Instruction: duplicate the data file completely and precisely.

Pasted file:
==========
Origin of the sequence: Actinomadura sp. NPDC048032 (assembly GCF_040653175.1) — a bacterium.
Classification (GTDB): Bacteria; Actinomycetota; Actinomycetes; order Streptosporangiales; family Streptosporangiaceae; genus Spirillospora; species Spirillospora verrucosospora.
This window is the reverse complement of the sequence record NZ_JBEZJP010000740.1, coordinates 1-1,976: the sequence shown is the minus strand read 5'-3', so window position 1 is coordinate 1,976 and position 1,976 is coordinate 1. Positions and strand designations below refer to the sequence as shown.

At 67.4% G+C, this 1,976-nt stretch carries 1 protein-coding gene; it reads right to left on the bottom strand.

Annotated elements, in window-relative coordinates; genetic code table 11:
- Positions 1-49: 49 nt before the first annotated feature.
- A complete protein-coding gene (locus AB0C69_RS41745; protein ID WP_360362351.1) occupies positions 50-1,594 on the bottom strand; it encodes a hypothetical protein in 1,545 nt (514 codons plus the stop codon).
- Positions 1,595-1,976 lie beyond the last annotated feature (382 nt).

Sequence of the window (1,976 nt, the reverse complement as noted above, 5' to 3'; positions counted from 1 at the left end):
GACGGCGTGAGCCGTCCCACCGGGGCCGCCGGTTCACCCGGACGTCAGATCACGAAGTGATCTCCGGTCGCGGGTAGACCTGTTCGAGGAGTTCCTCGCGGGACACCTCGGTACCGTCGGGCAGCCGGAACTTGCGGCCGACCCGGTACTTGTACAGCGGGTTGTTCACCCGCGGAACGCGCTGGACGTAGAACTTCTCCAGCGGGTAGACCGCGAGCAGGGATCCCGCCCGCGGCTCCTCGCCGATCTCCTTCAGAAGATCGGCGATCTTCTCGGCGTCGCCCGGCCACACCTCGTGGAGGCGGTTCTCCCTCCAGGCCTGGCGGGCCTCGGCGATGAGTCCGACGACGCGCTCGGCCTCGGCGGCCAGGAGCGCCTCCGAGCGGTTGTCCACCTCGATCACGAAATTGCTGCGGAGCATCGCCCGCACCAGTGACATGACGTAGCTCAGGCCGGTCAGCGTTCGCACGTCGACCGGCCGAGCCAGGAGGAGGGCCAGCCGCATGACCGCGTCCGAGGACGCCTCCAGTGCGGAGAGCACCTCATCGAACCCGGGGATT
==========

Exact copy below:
Origin of the sequence: Actinomadura sp. NPDC048032 (assembly GCF_040653175.1) — a bacterium.
Classification (GTDB): Bacteria; Actinomycetota; Actinomycetes; order Streptosporangiales; family Streptosporangiaceae; genus Spirillospora; species Spirillospora verrucosospora.
This window is the reverse complement of the sequence record NZ_JBEZJP010000740.1, coordinates 1-1,976: the sequence shown is the minus strand read 5'-3', so window position 1 is coordinate 1,976 and position 1,976 is coordinate 1. Positions and strand designations below refer to the sequence as shown.

At 67.4% G+C, this 1,976-nt stretch carries 1 protein-coding gene; it reads right to left on the bottom strand.

Annotated elements, in window-relative coordinates; genetic code table 11:
- Positions 1-49: 49 nt before the first annotated feature.
- A complete protein-coding gene (locus AB0C69_RS41745; protein ID WP_360362351.1) occupies positions 50-1,594 on the bottom strand; it encodes a hypothetical protein in 1,545 nt (514 codons plus the stop codon).
- Positions 1,595-1,976 lie beyond the last annotated feature (382 nt).

Sequence of the window (1,976 nt, the reverse complement as noted above, 5' to 3'; positions counted from 1 at the left end):
GACGGCGTGAGCCGTCCCACCGGGGCCGCCGGTTCACCCGGACGTCAGATCACGAAGTGATCTCCGGTCGCGGGTAGACCTGTTCGAGGAGTTCCTCGCGGGACACCTCGGTACCGTCGGGCAGCCGGAACTTGCGGCCGACCCGGTACTTGTACAGCGGGTTGTTCACCCGCGGAACGCGCTGGACGTAGAACTTCTCCAGCGGGTAGACCGCGAGCAGGGATCCCGCCCGCGGCTCCTCGCCGATCTCCTTCAGAAGATCGGCGATCTTCTCGGCGTCGCCCGGCCACACCTCGTGGAGGCGGTTCTCCCTCCAGGCCTGGCGGGCCTCGGCGATGAGTCCGACGACGCGCTCGGCCTCGGCGGCCAGGAGCGCCTCCGAGCGGTTGTCCACCTCGATCACGAAATTGCTGCGGAGCATCGCCCGCACCAGTGACATGACGTAGCTCAGGCCGGTCAGCGTTCGCACGTCGACCGGCCGAGCCAGGAGGAGGGCCAGCCGCATGACCGCGTCCGAGGACGCCTCCAGTGCGGAGAGCACCTCATCGAACCCGGGGATT